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New UK residence halls could bring 2,900 jobs

LEXINGTON, Ky. (WKYT) - University of Kentucky President Eli Capilouto joined Lexington Mayor Jim Gray and other officials on Monday to talk about new residence halls, planned for the UK campus. They say the five halls, being built on campus over the next few years, could create 2,900 jobs and generate nearly $4 million in state and local taxes.

"We must and we will recruit the best students in the state and the region. We must produce the kind of exemplary undergraduate educational program that tells students there is no finer experience than at UK. And we must provide for our state the workforce that will build a vibrant, sustainable knowledge-based economy for the future," Capilouto said during a news conference at the New Central Residence Hall currently under construction. "The legislature's vision in authorizing this approach leverages our ability to do all of these things. At the same time, it could pave the way to the creation of thousands of jobs and millions of dollars in investment in our community and state. As with the $579 million hospital tower we recently opened, this project underscores the critical role UK plays in Kentucky's current economic development efforts even as we chart a course forward in helping the Commonwealth create a vibrant, knowledge-based economy for the future."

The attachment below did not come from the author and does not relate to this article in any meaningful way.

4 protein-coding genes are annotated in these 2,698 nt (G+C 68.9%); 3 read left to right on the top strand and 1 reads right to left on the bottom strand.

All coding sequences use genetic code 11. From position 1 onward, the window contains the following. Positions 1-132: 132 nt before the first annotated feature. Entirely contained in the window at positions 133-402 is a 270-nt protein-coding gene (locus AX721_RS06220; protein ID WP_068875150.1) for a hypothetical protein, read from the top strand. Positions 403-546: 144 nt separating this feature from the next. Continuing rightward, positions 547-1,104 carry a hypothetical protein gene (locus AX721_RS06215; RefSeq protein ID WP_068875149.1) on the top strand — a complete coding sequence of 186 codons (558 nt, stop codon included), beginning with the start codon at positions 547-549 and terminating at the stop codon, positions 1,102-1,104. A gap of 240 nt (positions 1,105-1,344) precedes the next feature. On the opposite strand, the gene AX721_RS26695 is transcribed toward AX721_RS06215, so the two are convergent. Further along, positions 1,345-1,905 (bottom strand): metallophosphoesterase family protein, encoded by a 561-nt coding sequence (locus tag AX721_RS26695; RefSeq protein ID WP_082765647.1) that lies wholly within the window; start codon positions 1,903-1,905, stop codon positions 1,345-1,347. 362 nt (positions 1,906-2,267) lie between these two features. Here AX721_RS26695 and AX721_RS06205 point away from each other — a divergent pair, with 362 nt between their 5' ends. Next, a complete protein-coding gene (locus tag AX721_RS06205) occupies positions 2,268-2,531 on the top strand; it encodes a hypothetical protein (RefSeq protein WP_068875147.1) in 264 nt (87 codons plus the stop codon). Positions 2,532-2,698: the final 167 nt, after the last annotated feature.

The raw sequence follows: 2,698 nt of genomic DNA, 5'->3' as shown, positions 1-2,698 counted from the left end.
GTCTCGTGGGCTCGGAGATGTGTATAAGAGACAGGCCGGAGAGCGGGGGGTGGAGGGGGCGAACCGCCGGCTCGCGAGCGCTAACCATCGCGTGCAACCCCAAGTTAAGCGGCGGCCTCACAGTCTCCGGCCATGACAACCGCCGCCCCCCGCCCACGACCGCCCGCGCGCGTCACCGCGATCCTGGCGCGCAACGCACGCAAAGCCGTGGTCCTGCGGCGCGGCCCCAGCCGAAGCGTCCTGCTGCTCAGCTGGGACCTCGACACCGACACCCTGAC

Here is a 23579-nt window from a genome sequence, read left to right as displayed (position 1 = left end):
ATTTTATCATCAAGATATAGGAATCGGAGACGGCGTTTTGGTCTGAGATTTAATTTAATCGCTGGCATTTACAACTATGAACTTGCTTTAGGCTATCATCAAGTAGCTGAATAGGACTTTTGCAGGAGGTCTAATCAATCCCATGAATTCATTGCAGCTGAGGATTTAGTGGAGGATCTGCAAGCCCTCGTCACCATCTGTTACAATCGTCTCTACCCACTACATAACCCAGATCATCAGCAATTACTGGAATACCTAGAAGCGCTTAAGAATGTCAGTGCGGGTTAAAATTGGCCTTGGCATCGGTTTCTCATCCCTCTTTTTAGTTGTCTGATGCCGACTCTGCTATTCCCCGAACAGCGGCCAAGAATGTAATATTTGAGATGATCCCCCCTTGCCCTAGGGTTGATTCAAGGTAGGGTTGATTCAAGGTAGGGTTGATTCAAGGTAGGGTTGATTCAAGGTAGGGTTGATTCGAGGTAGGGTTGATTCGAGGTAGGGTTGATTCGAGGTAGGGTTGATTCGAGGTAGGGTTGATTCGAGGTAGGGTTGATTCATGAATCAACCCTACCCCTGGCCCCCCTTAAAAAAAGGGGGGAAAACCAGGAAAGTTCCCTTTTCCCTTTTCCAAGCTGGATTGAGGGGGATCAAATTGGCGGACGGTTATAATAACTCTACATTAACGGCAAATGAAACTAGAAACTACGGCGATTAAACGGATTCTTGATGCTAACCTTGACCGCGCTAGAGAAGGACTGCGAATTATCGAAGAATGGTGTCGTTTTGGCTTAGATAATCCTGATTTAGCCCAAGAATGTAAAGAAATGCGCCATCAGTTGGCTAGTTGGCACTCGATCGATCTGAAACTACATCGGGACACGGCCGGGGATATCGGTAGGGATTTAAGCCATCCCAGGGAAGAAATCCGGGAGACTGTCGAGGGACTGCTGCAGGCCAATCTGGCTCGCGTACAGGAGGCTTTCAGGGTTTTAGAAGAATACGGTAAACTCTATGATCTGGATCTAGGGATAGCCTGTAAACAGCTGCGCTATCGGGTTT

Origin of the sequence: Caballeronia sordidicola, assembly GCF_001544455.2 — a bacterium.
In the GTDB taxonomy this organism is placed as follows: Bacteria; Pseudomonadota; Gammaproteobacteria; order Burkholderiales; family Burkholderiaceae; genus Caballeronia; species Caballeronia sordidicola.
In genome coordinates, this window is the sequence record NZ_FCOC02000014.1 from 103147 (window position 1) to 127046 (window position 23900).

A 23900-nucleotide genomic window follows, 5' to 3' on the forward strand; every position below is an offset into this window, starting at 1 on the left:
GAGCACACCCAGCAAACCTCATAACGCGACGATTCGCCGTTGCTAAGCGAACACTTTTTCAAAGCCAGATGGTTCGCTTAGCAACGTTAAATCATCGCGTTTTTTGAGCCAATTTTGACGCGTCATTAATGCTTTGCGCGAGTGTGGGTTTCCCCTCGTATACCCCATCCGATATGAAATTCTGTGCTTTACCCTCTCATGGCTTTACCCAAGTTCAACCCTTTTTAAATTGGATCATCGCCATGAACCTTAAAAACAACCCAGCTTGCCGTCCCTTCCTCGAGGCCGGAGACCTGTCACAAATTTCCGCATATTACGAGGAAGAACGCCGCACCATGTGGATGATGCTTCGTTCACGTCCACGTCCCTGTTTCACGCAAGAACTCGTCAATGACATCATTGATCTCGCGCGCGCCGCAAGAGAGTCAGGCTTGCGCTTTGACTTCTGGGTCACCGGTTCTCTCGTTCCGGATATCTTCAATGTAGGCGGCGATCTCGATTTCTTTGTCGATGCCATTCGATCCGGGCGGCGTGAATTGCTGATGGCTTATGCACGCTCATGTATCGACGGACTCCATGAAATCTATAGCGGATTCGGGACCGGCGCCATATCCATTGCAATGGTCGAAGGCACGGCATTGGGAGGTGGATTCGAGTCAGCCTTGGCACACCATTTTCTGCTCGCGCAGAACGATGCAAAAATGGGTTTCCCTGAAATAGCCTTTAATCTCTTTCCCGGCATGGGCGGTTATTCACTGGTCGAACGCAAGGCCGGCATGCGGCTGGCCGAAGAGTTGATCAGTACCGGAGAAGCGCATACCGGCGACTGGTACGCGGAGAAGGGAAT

Last year, the UK Board of Trustees approved plans to enter into a public-private partnership with Memphis-based EdR, one of the country's largest developers of collegiate housing, to build a $25.8 million, 601-bed modern residence hall on Haggin Field. It is the first building in what could be a five-to-seven year construction project to tear down and erect a new residence hall system, creating up to 9,000 beds on UK's campus. UK currently has about 6,000 residence hall beds, fewer than 700 of which are considered modern.

In October, the UK Board of Trustees will consider the first part of the project's next phase, the construction of four additional residence complexes, totaling 2,098 beds. If approved by the board, UK says the Phase II-A project would include $118 million in expenditures, support more than 2,300 direct and indirect jobs, and generate nearly $1 million in local taxes and nearly $2.2 million in state taxes.

In each case, EdR would construct and own residence halls on land leased to it by UK. Each phase of the project must be approved by the UK Board of Trustees.

The first residence hall, New Central, which is scheduled to open in August 2013, will house Honors students as well as classrooms and office space for faculty. It represents the first residence hall constructed on campus since 2005.

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